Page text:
'Yellow Lupine', also known as 'Annual Yellow Lupine' and 'European Yellow Lupine', is a native to the Mediterranean region of Southern Europe and commonly found growing on mild sandy and volcanic soils. As a wildflower, it is widespread throughout the coastal areas of the western part of the Iberian Peninsula, Morocco, Tunisia, and Algeria, on the islands of Corsica, Sardinia and Sicily, and in Southern Italy.
In other parts of the world where it was cultivated, it has become naturalized.
The plants grow to a height of up to thirty inches, a foot in diameter, have strong taproots, and densely hairy stalks. The leaves are compound and palmate with nine to eleven leaflets each. It flowers in whorls around a spike-like stalk, typically from June to July with its seed pods ripening from August to September.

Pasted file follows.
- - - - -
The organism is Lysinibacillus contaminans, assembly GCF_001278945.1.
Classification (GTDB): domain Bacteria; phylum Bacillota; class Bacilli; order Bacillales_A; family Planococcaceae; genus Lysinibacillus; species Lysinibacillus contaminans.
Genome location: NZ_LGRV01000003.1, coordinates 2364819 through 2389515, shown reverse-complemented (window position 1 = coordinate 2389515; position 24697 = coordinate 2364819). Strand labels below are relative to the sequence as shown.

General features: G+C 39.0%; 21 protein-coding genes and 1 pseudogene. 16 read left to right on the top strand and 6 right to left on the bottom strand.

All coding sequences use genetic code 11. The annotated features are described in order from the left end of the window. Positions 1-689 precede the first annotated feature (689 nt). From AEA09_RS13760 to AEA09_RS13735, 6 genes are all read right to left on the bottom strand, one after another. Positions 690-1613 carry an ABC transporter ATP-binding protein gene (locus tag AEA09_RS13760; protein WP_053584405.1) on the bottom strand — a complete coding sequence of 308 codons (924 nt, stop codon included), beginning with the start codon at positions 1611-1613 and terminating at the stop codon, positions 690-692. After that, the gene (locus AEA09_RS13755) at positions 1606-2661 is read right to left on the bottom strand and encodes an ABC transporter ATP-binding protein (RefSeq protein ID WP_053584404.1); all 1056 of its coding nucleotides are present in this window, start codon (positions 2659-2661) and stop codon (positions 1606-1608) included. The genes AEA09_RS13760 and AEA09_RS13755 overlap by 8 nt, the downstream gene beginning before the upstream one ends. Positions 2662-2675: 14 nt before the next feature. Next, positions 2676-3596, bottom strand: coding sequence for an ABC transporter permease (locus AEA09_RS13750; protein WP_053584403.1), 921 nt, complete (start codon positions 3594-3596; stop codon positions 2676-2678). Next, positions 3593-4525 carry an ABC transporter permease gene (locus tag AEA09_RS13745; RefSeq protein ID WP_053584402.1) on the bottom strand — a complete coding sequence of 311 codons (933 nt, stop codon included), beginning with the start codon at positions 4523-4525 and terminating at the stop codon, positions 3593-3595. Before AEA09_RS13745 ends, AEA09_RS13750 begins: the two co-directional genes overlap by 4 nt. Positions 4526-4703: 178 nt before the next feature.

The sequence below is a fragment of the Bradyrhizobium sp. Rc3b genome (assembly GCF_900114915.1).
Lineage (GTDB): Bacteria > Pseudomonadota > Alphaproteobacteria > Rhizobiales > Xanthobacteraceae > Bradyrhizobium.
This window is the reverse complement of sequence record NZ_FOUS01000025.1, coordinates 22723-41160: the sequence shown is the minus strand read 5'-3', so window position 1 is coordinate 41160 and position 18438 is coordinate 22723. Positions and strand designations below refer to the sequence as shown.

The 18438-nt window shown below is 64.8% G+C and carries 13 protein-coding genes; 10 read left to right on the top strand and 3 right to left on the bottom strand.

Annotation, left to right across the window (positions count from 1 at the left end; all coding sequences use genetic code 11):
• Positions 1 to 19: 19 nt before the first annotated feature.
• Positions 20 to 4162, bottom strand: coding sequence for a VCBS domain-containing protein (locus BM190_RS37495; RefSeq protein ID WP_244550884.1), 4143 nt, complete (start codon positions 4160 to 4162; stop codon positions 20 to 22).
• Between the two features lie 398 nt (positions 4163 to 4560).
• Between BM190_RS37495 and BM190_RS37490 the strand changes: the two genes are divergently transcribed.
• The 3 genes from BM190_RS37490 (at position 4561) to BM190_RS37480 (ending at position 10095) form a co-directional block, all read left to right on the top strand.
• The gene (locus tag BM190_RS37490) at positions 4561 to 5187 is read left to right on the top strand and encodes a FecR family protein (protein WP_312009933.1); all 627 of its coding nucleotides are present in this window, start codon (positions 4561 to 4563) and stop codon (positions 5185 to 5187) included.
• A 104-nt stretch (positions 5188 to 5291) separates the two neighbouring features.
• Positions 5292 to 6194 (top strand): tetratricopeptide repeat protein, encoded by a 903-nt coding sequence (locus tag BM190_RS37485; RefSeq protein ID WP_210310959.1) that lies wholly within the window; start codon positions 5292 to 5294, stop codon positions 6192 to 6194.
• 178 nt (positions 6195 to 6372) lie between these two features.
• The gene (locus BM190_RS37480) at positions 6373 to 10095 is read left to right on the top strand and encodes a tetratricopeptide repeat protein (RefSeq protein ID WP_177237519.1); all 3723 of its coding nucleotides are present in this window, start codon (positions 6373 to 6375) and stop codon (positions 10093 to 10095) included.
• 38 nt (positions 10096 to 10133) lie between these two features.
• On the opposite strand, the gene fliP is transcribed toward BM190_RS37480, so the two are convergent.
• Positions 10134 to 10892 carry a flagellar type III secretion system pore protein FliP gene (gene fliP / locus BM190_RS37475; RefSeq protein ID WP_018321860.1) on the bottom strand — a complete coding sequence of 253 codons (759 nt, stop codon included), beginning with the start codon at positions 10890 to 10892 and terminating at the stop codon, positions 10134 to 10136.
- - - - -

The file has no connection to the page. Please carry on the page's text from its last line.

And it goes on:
'Yellow Lupine' requires sunny locations to thrive, prefers moist, well-drained soils, but as a nitrogen-fixing legume, it can tolerate nutritionally poor locations.
It is a nice choice to be grown as an ornamental annual flower, it is attractive to bees and other pollinating insects. Since it does fix nitrogen, it is used as a cover crop to improve the fertility of poor soil. On a larger scale, 'Yellow Lupine' is used in land reclamation work. Each packet contains 0.25 ounce, which is approximately 63 to 66 seeds.